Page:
If talk matters, why not change the subject matter?

Timothy B Lee summarizes thus:

This pattern — the Fed talking about imminent interest rate hikes but then delaying them due to disappointing economic performance — has been playing out for a couple of years. A lot of commentators simply treat it as bad luck, with the Fed as a mere spectator. But that misunderstands what’s going on.

In reality, the Fed’s constant chatter about raising rates is itself an important cause of the economy’s sluggish performance. Markets and business leaders pay close attention to Fed statements. When Yellen signals that higher interest rates — and, consequently, slower growth — are imminent, companies respond by cutting investment spending. The result is a self-defeating feedback loop.

Cry Wolf_1

Imagine if, from today, the Fed instead of “rate normalization”, began to talk about “spending level normalization”. Quite likely, a self-reinforcing feed-back loop would take hold. Instead of “slumming” we might just start “going somewhere”!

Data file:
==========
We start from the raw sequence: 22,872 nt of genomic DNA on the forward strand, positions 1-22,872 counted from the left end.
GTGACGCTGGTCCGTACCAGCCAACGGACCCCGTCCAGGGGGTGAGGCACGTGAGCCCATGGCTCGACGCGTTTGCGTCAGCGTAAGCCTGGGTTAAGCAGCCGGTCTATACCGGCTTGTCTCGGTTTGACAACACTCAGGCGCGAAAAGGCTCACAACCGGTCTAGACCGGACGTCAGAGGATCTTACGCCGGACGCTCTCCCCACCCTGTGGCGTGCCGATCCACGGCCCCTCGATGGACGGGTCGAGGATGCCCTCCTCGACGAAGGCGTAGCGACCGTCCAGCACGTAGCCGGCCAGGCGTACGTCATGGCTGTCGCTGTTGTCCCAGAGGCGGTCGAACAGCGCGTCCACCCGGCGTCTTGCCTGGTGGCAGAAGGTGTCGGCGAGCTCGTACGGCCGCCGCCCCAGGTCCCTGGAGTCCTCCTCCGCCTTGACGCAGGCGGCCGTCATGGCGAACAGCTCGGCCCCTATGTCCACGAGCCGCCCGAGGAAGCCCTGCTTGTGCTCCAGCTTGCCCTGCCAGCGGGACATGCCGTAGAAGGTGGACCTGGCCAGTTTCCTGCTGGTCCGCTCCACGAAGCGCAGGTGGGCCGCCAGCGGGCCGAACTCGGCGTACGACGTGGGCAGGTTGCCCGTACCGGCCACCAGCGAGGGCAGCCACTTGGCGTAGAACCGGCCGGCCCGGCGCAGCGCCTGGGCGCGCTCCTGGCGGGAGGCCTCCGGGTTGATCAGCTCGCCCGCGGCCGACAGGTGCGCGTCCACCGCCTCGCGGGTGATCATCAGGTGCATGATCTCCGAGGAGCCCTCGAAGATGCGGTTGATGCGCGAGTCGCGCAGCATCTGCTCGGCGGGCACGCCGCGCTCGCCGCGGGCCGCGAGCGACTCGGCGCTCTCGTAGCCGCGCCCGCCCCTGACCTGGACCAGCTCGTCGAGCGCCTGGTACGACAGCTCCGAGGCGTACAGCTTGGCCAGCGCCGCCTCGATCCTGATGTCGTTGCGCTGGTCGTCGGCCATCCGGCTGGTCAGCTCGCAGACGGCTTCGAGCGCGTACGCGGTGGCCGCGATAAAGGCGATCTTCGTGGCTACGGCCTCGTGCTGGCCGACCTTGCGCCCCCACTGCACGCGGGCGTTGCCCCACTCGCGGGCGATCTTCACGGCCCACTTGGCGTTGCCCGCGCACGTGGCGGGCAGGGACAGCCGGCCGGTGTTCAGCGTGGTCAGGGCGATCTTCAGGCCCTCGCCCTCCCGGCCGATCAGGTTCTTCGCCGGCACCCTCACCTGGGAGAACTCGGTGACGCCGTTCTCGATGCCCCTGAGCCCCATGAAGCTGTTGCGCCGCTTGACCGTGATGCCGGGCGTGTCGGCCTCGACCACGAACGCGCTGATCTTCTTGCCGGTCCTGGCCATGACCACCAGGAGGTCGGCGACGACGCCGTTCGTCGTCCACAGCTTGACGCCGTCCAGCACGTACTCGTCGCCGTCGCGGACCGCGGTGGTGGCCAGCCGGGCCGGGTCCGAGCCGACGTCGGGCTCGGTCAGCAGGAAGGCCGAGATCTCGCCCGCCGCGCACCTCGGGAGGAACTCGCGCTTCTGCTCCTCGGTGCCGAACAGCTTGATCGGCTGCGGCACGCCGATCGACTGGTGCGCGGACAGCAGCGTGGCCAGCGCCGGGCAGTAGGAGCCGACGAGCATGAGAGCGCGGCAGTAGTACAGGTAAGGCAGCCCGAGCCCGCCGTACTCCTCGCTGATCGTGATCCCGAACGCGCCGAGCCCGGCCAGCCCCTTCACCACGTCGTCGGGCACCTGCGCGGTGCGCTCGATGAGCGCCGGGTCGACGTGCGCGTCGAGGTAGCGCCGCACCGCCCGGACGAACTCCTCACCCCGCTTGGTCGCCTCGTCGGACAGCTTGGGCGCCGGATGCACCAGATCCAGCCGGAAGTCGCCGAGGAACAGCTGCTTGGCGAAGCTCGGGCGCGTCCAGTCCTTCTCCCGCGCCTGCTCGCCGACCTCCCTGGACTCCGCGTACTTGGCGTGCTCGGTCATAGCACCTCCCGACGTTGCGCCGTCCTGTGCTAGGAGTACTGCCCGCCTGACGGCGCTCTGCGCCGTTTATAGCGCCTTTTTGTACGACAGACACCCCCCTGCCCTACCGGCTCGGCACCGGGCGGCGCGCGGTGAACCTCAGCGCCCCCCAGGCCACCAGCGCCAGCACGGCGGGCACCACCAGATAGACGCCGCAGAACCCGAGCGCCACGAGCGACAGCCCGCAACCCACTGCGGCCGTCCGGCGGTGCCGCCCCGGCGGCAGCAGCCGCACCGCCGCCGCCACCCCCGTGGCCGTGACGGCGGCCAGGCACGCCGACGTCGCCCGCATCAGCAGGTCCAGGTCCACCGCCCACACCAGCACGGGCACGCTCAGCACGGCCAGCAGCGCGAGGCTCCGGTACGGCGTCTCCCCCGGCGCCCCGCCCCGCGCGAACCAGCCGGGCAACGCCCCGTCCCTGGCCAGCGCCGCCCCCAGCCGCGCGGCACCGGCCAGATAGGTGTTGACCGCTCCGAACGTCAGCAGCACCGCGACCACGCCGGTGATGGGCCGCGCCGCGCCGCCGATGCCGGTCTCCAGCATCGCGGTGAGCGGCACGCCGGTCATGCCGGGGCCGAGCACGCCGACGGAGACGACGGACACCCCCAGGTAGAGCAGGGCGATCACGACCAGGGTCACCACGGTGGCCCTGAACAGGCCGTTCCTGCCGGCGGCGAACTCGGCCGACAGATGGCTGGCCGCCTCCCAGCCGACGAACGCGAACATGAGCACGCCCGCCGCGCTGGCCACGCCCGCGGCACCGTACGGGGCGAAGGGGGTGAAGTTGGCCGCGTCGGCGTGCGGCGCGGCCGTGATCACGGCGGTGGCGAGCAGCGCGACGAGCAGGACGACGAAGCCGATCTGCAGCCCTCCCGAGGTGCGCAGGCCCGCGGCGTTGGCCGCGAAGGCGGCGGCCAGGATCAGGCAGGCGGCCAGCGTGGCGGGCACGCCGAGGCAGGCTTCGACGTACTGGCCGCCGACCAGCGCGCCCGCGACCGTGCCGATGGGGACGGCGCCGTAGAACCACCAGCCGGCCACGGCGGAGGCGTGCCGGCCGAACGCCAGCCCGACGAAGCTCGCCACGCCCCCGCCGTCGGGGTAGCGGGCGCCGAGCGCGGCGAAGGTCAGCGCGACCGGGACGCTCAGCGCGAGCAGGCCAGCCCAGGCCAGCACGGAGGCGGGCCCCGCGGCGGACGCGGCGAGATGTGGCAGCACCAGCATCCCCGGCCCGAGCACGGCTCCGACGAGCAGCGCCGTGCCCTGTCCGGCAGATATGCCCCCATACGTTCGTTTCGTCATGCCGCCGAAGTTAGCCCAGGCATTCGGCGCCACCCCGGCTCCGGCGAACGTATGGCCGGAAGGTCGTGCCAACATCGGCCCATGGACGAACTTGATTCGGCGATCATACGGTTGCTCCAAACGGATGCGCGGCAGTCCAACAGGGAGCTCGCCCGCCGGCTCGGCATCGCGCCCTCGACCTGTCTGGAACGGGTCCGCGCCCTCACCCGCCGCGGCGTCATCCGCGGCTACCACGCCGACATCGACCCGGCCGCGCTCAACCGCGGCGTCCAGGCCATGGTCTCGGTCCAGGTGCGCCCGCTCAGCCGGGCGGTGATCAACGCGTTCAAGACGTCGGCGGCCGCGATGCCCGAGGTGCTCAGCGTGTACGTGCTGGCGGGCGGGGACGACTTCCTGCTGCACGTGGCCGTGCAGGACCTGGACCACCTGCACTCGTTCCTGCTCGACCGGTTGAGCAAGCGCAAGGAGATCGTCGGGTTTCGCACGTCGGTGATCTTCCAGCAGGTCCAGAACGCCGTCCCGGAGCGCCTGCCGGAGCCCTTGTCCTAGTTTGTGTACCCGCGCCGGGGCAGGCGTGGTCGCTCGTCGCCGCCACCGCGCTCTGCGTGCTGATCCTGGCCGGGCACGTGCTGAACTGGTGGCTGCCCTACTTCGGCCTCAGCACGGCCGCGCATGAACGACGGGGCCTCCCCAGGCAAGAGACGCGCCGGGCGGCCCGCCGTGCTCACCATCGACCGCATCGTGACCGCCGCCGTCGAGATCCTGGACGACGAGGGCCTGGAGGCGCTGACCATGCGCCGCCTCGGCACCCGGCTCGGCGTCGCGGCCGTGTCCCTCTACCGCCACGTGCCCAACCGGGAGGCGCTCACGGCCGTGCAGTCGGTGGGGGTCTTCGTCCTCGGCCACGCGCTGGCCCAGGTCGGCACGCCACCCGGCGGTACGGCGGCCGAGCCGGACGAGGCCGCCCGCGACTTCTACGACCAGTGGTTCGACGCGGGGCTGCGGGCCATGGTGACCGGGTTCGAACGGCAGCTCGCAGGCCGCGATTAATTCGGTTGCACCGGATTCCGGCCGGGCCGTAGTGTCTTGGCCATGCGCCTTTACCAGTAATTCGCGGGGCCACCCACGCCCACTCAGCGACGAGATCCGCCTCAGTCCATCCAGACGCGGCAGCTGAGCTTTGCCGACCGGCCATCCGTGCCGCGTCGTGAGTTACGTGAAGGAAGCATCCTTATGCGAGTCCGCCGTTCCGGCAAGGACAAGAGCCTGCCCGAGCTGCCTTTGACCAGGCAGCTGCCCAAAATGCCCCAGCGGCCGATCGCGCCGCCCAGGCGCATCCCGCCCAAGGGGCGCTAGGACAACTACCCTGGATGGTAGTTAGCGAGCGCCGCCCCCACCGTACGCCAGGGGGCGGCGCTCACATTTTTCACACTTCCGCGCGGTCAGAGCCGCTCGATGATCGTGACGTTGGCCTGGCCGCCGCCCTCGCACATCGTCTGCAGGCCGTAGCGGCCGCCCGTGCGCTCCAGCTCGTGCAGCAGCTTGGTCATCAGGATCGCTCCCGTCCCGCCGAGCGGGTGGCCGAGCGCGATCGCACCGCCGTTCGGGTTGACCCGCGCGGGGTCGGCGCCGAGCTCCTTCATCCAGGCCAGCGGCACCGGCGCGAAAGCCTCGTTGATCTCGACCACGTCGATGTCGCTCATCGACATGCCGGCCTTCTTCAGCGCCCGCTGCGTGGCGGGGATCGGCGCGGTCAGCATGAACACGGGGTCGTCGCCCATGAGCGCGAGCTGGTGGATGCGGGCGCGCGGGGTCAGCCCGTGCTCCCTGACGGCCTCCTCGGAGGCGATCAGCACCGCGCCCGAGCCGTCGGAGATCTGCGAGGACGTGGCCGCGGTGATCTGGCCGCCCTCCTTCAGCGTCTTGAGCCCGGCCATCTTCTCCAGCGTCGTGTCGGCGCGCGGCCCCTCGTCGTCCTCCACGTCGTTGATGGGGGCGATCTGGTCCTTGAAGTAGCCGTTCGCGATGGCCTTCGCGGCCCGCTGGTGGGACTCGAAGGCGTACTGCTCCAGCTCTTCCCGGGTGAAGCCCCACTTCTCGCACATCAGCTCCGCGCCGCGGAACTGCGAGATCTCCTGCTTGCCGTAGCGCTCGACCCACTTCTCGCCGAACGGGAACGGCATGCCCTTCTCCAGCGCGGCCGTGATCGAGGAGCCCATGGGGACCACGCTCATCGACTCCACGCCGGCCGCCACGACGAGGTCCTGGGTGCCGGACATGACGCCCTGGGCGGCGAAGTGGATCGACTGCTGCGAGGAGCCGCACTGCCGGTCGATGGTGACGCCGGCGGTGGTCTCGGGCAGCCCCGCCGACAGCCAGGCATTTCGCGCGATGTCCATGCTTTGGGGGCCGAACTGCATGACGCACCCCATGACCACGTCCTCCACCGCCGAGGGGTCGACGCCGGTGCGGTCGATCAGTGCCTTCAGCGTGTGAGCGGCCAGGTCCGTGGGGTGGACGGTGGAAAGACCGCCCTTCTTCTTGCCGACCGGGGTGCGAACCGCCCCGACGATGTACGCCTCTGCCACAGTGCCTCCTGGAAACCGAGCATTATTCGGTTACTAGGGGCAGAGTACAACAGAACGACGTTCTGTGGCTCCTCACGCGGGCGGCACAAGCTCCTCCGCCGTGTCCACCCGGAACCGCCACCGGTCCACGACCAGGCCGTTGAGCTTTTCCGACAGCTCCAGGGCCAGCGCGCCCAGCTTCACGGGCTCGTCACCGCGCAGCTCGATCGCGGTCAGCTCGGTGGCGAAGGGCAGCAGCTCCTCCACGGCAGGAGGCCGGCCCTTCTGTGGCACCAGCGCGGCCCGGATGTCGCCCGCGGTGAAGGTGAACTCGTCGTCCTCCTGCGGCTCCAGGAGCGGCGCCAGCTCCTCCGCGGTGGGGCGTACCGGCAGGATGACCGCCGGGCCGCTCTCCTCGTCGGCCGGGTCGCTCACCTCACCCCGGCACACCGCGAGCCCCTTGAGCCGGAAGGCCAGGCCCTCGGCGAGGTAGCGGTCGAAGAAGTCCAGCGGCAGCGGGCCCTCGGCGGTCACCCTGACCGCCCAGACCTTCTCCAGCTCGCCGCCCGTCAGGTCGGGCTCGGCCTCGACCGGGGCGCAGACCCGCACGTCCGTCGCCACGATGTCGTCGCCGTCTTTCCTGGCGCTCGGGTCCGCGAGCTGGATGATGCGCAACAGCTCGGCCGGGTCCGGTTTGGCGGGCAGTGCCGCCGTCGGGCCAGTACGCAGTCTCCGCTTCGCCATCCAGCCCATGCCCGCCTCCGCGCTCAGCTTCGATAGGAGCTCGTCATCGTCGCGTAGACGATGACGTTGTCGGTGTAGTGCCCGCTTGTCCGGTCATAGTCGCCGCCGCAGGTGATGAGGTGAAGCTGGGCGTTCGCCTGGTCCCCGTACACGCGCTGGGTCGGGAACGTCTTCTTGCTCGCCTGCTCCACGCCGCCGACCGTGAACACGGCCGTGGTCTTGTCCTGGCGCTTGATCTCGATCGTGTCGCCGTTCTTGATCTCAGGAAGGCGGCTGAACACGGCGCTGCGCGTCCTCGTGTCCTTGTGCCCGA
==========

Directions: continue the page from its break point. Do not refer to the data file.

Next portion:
Talk Matters

3 thoughts on “If talk matters, why not change the subject matter?

    • Only if you, like Yellen, that the economy is at potential and that changes in future prospects cannot increase potential, just like the downgrading of prospects over the last 9 years have reduced potential!

      • I don’t think the downgrading of prospects of NGDP over the last 9 years has reduced potential RGDP. Only employment, and that only temporarily. I think the economy is close to potential.

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